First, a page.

“How 50 Cent and I would conduct ourselves in this are two different things,” Weiss said.  “He’s all in with a couple million, he can take his lumps as he goes along. I have a totally different gameplan. Boxing is a different animal, there’s definitely a learning curve. About five guys really run everything, and they can lock you out if they don’t like you. Back to 50 Cent, I can’t speak about his day to day, but I see from the broad view I don’t see up ‘n coming star power that he’s signed right now. It’s a challenging business, a tough egg to crack.”

Is it tougher than he’s expected? “There’s a pretty tough element,” Weiss said. “Some of the people in the business element, dealing with some different working conditions, some shady stuff, a lot of backstabbing.”

And when his wife sees those icepick wounds on his back, does she mutter I told ya so?

“I try not to talk about it too much to her,” he said with a grin I could hear, to try and stave off that natural reaction.

“But all in all, I have a combination with my team, the financing is OK, I don’t need to rush in, myself, Rick Dilard and Jeff are very well connected to the boxing community. This is more about fun and love for boxing. I’m a very successful businessman, anything I do, I plan on succeeding at.”



2015 Fight of the Year – Francisco Vargas vs Takashi Miura



The WBC World Super Featherweight title bout between Francisco Vargas and Takashi Miura came on one of the biggest boxing stages of 2015, as the bout served as the HBO pay-per-view’s co-main event on November 21st, in support of Miguel Cotto vs Saul Alvarez.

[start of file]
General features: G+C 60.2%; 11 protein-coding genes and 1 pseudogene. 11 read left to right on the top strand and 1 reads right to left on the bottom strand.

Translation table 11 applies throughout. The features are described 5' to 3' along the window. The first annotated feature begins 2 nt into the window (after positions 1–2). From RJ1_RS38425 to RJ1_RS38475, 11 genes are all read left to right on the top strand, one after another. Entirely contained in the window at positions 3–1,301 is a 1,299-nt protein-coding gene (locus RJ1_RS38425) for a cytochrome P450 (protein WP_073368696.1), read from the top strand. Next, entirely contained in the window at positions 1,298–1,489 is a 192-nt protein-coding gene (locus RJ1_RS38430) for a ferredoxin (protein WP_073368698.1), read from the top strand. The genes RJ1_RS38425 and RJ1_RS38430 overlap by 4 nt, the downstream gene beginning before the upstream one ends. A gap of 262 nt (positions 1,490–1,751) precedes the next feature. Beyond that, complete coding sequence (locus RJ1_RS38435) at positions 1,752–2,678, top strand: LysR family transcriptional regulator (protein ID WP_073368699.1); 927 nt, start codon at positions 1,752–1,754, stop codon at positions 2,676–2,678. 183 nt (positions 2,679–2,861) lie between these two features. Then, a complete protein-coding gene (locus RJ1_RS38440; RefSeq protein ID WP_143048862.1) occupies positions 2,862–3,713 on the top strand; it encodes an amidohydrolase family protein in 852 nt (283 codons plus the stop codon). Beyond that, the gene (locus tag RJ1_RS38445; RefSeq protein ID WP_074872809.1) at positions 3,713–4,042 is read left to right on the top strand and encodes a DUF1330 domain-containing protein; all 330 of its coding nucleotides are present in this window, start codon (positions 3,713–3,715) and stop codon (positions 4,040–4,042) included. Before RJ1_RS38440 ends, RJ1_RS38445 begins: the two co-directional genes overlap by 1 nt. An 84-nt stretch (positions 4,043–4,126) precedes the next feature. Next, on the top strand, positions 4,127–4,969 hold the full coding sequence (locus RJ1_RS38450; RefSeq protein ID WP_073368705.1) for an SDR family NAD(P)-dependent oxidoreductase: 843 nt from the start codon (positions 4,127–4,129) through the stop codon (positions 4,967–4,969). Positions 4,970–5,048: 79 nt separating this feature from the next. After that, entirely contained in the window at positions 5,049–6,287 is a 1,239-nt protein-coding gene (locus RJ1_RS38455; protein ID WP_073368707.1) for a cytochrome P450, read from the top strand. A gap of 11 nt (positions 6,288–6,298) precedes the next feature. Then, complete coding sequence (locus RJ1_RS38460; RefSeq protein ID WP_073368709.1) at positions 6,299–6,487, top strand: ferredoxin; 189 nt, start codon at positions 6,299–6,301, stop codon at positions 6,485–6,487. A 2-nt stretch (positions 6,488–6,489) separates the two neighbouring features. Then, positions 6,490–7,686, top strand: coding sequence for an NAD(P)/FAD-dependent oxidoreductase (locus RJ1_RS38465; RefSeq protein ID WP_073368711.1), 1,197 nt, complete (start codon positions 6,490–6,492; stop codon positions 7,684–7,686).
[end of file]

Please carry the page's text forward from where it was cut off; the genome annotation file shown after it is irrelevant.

Miura entered the fight with a (29-2-2) record and he was making the fifth defense of his world title, while Vargas entered the fight with an undefeated mark of (22-0-1) in what was his first world title fight. Both men had a reputation for all-out fighting, with Miura especially earning high praise for his title defense in Mexico where he defeated Sergio Thompson in a fiercely contested battle.

The fight started out hotly contested, and the intensity never let up. Vargas seemed to win the first two rounds, but by the fourth round, Miura seemed to pull ahead, scoring a knock-down and fighting with a lot of confidence. After brawling the first four rounds, Miura appeared to settle into a more technical approach. Rounds 5 and 6 saw the pendulum swing back towards Vargas, as he withstood Miura’s rush to open the fifth round and the sixth round saw both men exchanging hard punches.

The big swinging continued, and though Vargas likely edged Miura in rounds 5 and 6, Vargas’ face was cut in at least two spots and Miura started to assert himself again in rounds 7 and 8. Miura was beginning to grow in confidence while it appeared that Vargas was beginning to slow down, and Miura appeared to hurt Vargas at the end of the 8th round.

Vargas turned the tide again at the start of the ninth round, scoring a knock down with an uppercut and a straight right hand that took Miura’s legs and sent him to the canvas. Purely on instinct, Miura got back up and continued to fight, but Vargas was landing frequently and with force. Referee Tony Weeks stepped in to stop the fight at the halfway point of round 9 as Miura was sustaining a barrage of punches.

Miura still had a minute and a half to survive if he was going to get out of the round, and it was clear that he was not going to stop fighting.

A back and forth battle of wills between two world championship level fighters, Takashi Miura versus “El Bandido” Vargas wins the 2015 Fight of the Year.



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Jan 9 in Germany – Feigenbutz and De Carolis To Settle Score



This coming Saturday, January 9th, the stage is set at the Baden Arena in Offenburg, Germany for a re-match between Vincent Feigenbutz and Giovanni De Carolis. The highly anticipated re-match is set to air on SAT.1 in Germany, and Feigenbutz will once again be defending his GBU and interim WBA World titles at Super Middleweight.